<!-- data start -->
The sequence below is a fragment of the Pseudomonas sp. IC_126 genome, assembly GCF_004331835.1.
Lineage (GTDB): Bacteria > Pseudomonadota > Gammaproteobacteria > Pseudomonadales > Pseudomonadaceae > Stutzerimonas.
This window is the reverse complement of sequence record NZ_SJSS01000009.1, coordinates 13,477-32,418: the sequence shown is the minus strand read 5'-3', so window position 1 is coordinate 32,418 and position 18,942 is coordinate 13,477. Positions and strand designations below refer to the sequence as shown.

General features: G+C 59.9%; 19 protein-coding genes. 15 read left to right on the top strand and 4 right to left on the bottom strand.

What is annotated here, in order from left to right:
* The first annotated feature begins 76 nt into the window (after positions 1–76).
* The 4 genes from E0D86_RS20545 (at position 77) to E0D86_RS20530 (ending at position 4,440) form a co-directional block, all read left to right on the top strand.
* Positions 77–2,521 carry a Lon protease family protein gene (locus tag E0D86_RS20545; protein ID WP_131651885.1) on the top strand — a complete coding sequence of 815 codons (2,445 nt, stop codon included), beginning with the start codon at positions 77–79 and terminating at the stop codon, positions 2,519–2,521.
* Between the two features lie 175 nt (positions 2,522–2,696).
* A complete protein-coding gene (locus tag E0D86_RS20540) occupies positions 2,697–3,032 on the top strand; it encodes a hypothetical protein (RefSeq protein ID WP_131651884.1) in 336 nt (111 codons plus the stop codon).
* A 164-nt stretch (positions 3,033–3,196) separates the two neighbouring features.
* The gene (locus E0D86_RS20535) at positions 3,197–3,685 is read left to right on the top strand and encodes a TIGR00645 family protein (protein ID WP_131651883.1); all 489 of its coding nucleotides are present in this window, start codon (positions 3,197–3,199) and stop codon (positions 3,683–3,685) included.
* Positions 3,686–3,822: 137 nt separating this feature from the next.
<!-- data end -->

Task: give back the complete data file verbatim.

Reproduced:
The sequence below is a fragment of the Pseudomonas sp. IC_126 genome, assembly GCF_004331835.1.
Lineage (GTDB): Bacteria > Pseudomonadota > Gammaproteobacteria > Pseudomonadales > Pseudomonadaceae > Stutzerimonas.
This window is the reverse complement of sequence record NZ_SJSS01000009.1, coordinates 13,477-32,418: the sequence shown is the minus strand read 5'-3', so window position 1 is coordinate 32,418 and position 18,942 is coordinate 13,477. Positions and strand designations below refer to the sequence as shown.

General features: G+C 59.9%; 19 protein-coding genes. 15 read left to right on the top strand and 4 right to left on the bottom strand.

What is annotated here, in order from left to right:
* The first annotated feature begins 76 nt into the window (after positions 1–76).
* The 4 genes from E0D86_RS20545 (at position 77) to E0D86_RS20530 (ending at position 4,440) form a co-directional block, all read left to right on the top strand.
* Positions 77–2,521 carry a Lon protease family protein gene (locus tag E0D86_RS20545; protein ID WP_131651885.1) on the top strand — a complete coding sequence of 815 codons (2,445 nt, stop codon included), beginning with the start codon at positions 77–79 and terminating at the stop codon, positions 2,519–2,521.
* Between the two features lie 175 nt (positions 2,522–2,696).
* A complete protein-coding gene (locus tag E0D86_RS20540) occupies positions 2,697–3,032 on the top strand; it encodes a hypothetical protein (RefSeq protein ID WP_131651884.1) in 336 nt (111 codons plus the stop codon).
* A 164-nt stretch (positions 3,033–3,196) separates the two neighbouring features.
* The gene (locus E0D86_RS20535) at positions 3,197–3,685 is read left to right on the top strand and encodes a TIGR00645 family protein (protein ID WP_131651883.1); all 489 of its coding nucleotides are present in this window, start codon (positions 3,197–3,199) and stop codon (positions 3,683–3,685) included.
* Positions 3,686–3,822: 137 nt separating this feature from the next.